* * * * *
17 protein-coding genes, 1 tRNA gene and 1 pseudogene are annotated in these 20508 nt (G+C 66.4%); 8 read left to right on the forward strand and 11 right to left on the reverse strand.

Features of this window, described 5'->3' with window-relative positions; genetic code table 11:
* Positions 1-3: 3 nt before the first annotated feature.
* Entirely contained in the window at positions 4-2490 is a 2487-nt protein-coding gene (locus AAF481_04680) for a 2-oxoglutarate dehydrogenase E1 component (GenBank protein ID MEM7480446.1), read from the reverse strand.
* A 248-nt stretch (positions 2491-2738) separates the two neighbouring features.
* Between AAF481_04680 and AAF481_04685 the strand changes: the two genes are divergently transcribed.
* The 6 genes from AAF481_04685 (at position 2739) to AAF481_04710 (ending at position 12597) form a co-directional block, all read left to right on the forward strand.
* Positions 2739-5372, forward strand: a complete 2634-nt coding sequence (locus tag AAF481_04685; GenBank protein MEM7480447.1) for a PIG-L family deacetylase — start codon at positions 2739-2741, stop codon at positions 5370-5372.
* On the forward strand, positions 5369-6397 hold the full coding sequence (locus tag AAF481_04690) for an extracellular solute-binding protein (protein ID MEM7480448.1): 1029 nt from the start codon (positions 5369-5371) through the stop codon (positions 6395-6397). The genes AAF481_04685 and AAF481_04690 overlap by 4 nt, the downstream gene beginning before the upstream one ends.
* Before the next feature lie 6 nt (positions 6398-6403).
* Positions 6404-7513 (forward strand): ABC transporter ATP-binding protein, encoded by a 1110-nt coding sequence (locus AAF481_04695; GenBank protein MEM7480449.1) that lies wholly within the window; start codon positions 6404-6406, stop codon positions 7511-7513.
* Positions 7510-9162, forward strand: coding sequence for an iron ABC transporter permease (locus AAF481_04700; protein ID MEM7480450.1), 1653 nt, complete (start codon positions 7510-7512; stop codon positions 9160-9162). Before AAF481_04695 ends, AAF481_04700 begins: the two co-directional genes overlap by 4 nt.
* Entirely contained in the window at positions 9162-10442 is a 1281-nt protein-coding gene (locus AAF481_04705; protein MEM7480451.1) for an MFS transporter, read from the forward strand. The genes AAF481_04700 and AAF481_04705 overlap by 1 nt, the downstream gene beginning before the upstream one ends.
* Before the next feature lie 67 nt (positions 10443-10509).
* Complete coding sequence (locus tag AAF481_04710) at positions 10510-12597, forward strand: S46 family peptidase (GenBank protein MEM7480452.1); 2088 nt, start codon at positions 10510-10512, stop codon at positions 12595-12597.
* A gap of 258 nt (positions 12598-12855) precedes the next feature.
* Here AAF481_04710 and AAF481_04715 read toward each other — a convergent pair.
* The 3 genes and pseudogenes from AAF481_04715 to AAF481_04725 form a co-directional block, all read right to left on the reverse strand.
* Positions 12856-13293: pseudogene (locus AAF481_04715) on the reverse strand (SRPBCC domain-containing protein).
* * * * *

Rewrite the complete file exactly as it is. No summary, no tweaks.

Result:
17 protein-coding genes, 1 tRNA gene and 1 pseudogene are annotated in these 20508 nt (G+C 66.4%); 8 read left to right on the forward strand and 11 right to left on the reverse strand.

Features of this window, described 5'->3' with window-relative positions; genetic code table 11:
* Positions 1-3: 3 nt before the first annotated feature.
* Entirely contained in the window at positions 4-2490 is a 2487-nt protein-coding gene (locus AAF481_04680) for a 2-oxoglutarate dehydrogenase E1 component (GenBank protein ID MEM7480446.1), read from the reverse strand.
* A 248-nt stretch (positions 2491-2738) separates the two neighbouring features.
* Between AAF481_04680 and AAF481_04685 the strand changes: the two genes are divergently transcribed.
* The 6 genes from AAF481_04685 (at position 2739) to AAF481_04710 (ending at position 12597) form a co-directional block, all read left to right on the forward strand.
* Positions 2739-5372, forward strand: a complete 2634-nt coding sequence (locus tag AAF481_04685; GenBank protein MEM7480447.1) for a PIG-L family deacetylase — start codon at positions 2739-2741, stop codon at positions 5370-5372.
* On the forward strand, positions 5369-6397 hold the full coding sequence (locus tag AAF481_04690) for an extracellular solute-binding protein (protein ID MEM7480448.1): 1029 nt from the start codon (positions 5369-5371) through the stop codon (positions 6395-6397). The genes AAF481_04685 and AAF481_04690 overlap by 4 nt, the downstream gene beginning before the upstream one ends.
* Before the next feature lie 6 nt (positions 6398-6403).
* Positions 6404-7513 (forward strand): ABC transporter ATP-binding protein, encoded by a 1110-nt coding sequence (locus AAF481_04695; GenBank protein MEM7480449.1) that lies wholly within the window; start codon positions 6404-6406, stop codon positions 7511-7513.
* Positions 7510-9162, forward strand: coding sequence for an iron ABC transporter permease (locus AAF481_04700; protein ID MEM7480450.1), 1653 nt, complete (start codon positions 7510-7512; stop codon positions 9160-9162). Before AAF481_04695 ends, AAF481_04700 begins: the two co-directional genes overlap by 4 nt.
* Entirely contained in the window at positions 9162-10442 is a 1281-nt protein-coding gene (locus AAF481_04705; protein MEM7480451.1) for an MFS transporter, read from the forward strand. The genes AAF481_04700 and AAF481_04705 overlap by 1 nt, the downstream gene beginning before the upstream one ends.
* Before the next feature lie 67 nt (positions 10443-10509).
* Complete coding sequence (locus tag AAF481_04710) at positions 10510-12597, forward strand: S46 family peptidase (GenBank protein MEM7480452.1); 2088 nt, start codon at positions 10510-10512, stop codon at positions 12595-12597.
* A gap of 258 nt (positions 12598-12855) precedes the next feature.
* Here AAF481_04710 and AAF481_04715 read toward each other — a convergent pair.
* The 3 genes and pseudogenes from AAF481_04715 to AAF481_04725 form a co-directional block, all read right to left on the reverse strand.
* Positions 12856-13293: pseudogene (locus AAF481_04715) on the reverse strand (SRPBCC domain-containing protein).